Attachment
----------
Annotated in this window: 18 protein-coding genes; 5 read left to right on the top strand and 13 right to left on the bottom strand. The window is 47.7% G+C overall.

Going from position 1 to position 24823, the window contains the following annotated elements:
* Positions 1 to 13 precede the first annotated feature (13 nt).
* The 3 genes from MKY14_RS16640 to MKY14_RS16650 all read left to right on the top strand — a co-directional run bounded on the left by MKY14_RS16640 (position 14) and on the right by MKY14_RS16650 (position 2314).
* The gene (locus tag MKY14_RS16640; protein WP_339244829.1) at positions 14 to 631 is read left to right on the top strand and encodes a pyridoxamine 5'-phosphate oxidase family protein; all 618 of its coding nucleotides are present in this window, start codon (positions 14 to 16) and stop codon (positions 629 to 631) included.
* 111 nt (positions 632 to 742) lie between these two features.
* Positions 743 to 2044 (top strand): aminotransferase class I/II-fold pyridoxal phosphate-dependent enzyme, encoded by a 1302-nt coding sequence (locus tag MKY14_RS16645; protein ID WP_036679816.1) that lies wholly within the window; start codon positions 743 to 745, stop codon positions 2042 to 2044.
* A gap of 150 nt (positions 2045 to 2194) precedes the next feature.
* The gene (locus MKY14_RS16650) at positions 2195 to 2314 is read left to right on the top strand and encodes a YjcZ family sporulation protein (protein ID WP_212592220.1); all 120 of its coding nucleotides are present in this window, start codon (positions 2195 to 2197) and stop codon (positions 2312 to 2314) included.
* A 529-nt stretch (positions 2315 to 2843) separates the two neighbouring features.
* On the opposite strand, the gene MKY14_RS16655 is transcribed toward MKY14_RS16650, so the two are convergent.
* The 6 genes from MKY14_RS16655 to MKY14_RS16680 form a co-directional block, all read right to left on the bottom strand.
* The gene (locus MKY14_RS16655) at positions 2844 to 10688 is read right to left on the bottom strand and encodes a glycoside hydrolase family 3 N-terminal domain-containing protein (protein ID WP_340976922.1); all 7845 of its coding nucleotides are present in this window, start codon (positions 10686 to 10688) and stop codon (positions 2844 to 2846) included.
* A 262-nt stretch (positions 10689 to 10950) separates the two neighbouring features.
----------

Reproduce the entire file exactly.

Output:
Annotated in this window: 18 protein-coding genes; 5 read left to right on the top strand and 13 right to left on the bottom strand. The window is 47.7% G+C overall.

Going from position 1 to position 24823, the window contains the following annotated elements:
* Positions 1 to 13 precede the first annotated feature (13 nt).
* The 3 genes from MKY14_RS16640 to MKY14_RS16650 all read left to right on the top strand — a co-directional run bounded on the left by MKY14_RS16640 (position 14) and on the right by MKY14_RS16650 (position 2314).
* The gene (locus tag MKY14_RS16640; protein WP_339244829.1) at positions 14 to 631 is read left to right on the top strand and encodes a pyridoxamine 5'-phosphate oxidase family protein; all 618 of its coding nucleotides are present in this window, start codon (positions 14 to 16) and stop codon (positions 629 to 631) included.
* 111 nt (positions 632 to 742) lie between these two features.
* Positions 743 to 2044 (top strand): aminotransferase class I/II-fold pyridoxal phosphate-dependent enzyme, encoded by a 1302-nt coding sequence (locus tag MKY14_RS16645; protein ID WP_036679816.1) that lies wholly within the window; start codon positions 743 to 745, stop codon positions 2042 to 2044.
* A gap of 150 nt (positions 2045 to 2194) precedes the next feature.
* The gene (locus MKY14_RS16650) at positions 2195 to 2314 is read left to right on the top strand and encodes a YjcZ family sporulation protein (protein ID WP_212592220.1); all 120 of its coding nucleotides are present in this window, start codon (positions 2195 to 2197) and stop codon (positions 2312 to 2314) included.
* A 529-nt stretch (positions 2315 to 2843) separates the two neighbouring features.
* On the opposite strand, the gene MKY14_RS16655 is transcribed toward MKY14_RS16650, so the two are convergent.
* The 6 genes from MKY14_RS16655 to MKY14_RS16680 form a co-directional block, all read right to left on the bottom strand.
* The gene (locus MKY14_RS16655) at positions 2844 to 10688 is read right to left on the bottom strand and encodes a glycoside hydrolase family 3 N-terminal domain-containing protein (protein ID WP_340976922.1); all 7845 of its coding nucleotides are present in this window, start codon (positions 10686 to 10688) and stop codon (positions 2844 to 2846) included.
* A 262-nt stretch (positions 10689 to 10950) separates the two neighbouring features.